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19.7.08

Uriah Heep




Uriah Heep - Sea of Light - 1995 - HTD

A great abum, regarded by many fans and music critics as Uriah Heep's "renaissance." All the tracks are good. The guitar work by Mick Box is tremendous. Great vocals from Bernie Shaw, and amazing keyboard work by Phil Lanzon. The Heep are back to their best on this album. Check out The Heep's classic "Demons and Wizards" and "Very 'Eavy...Very 'Umble" albums.

TRACKS / COMPOSERS

1.Against the Odds (Box/Lanzon)
2.Sweet Sugar (Bolder)
3.Time of Revelation (Box/Lanzon)
4.Mistress of All Time (Lanzon)
5.Universal Wheels (Bax/Box/Lanzon)
6.Fear of Falling (Bolder)
7.Spirit of Freedom (Box/Lanzon)
8.Logical Progression (Box/Lanzon)
9.Love in Silence (Box/Lanzon)
10.Words in the Distance (Box/Lanzon)
11.Fires of Hell (Your Only Son) (Bolder)
12.Dream on (Bolder)

MUSICIANS

Mick Box: Guitars, Vocals
Bernie Shaw: Lead Vocals
Trevor Bolder: Bass guitar, Vocals
Lee Kerslake: Drums, Vocals
Phil Lanzon: Keyboards, Vocals
Piet Sielck: Additional Keyboard Recording
"Heep's Little Helpers" Additional backing vocals: Rolf Kohler, Pete Beckett

REVIEWS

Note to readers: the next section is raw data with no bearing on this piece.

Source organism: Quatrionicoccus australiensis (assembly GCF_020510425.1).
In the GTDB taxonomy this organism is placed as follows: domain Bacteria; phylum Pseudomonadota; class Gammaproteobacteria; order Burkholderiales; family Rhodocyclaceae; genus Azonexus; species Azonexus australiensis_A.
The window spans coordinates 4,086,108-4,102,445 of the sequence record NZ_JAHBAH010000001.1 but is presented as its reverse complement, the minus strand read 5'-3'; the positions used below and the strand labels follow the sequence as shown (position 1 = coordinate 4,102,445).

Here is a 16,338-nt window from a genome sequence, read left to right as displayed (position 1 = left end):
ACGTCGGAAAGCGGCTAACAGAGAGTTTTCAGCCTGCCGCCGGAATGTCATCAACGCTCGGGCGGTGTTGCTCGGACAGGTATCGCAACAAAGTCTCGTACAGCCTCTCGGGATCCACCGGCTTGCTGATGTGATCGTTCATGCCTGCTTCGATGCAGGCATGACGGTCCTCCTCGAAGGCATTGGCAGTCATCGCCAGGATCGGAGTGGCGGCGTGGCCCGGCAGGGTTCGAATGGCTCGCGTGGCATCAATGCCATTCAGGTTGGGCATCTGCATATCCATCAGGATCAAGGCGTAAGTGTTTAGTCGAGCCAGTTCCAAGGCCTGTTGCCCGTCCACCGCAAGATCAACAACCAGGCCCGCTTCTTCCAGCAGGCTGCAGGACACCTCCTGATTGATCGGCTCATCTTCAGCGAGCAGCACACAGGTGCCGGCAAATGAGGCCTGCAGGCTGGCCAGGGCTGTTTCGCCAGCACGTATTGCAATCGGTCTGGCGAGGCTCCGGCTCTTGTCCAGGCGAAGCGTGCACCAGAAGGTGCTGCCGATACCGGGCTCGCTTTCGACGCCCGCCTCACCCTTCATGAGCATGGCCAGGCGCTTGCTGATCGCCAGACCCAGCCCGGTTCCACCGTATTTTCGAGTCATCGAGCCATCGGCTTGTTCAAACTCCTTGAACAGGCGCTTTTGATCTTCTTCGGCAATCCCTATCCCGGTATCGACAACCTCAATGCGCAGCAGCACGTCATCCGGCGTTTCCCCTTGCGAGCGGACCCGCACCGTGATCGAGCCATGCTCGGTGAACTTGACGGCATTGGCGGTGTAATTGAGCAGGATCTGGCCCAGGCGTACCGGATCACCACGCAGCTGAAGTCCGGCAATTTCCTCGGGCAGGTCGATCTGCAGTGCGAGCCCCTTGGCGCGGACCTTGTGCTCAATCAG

Background - 1995 saw a return to glory for eternal rock dinosaurs Uriah Heep. Talk about a topsy turvy career, littered with successes and failures. However, through all of this has been the resolve to keep releasing music, something they have no problem doing. With this particular line-up, the band have reached a level of unsurpassed stability, something they had problems with previously. Two of the key recruits were the Grand Prix pairing of Shaw and Lanzon. On 'Sea Of Light' they do make significant contributions, Shaw giving fellow frontman Graham Bonnet a run for his money in the 'vocal power' stakes, and there is a certain similarity between the two. The Songs - Opening up with the striking 'Against The Odds', Uriah Heep comfortably mix chugging guitar power with progressive keyboards supplied by Lanzon. The whole thing moving in a direction not unlike 'Back Down To Earth' era Rainbow. Again, Lanzon supplies the spiky organ blasts on 'Sweet Sugar' though lyrically the songs border on the banal. 'Time Of Revelation' is a classic hark-back to the seventies era, circa 'Look At Yourself'. 'Mistress Of All Time' sees Shaw zeroing in on Jon Anderson's vocal dabbles, which is a lovely slice of progressive balladry written by Lanzon. 'Universal Wheels' is a hard rocking track with a sound lost in the eighties (fine by me!), the guitar and keyboard interplay a feature, as is the voiceover/narration during the solo section. 'Fear Of Falling' is a tight, decisive pice of music, with Bolder's bass working overtime, while the pairing of 'Spirit Of Freedom' and 'Logical Progression' are the two highlights for me, the latter featuring some fluid bass lines from Bolder and some AOR approved guitar chords from Master Box. In Summary - Consistency is the name of the game here, and it's nice to see an overdue return to form from the Heep'sters. Not that their immediate prior albums were really bad, it's just that 'Sea Of Light' stands out more in a positive sense. The album was re-released by Spitfire Records several years later for the US market mainly. Three years later they continued the positive vibe with 'Sonic Origami', though there are more acoustic flavored moments on that one. Fans of tight melodic rock need to seek this album out. Review © gdazegod, www.glory-daze.com/readarticle.php?article_id=1542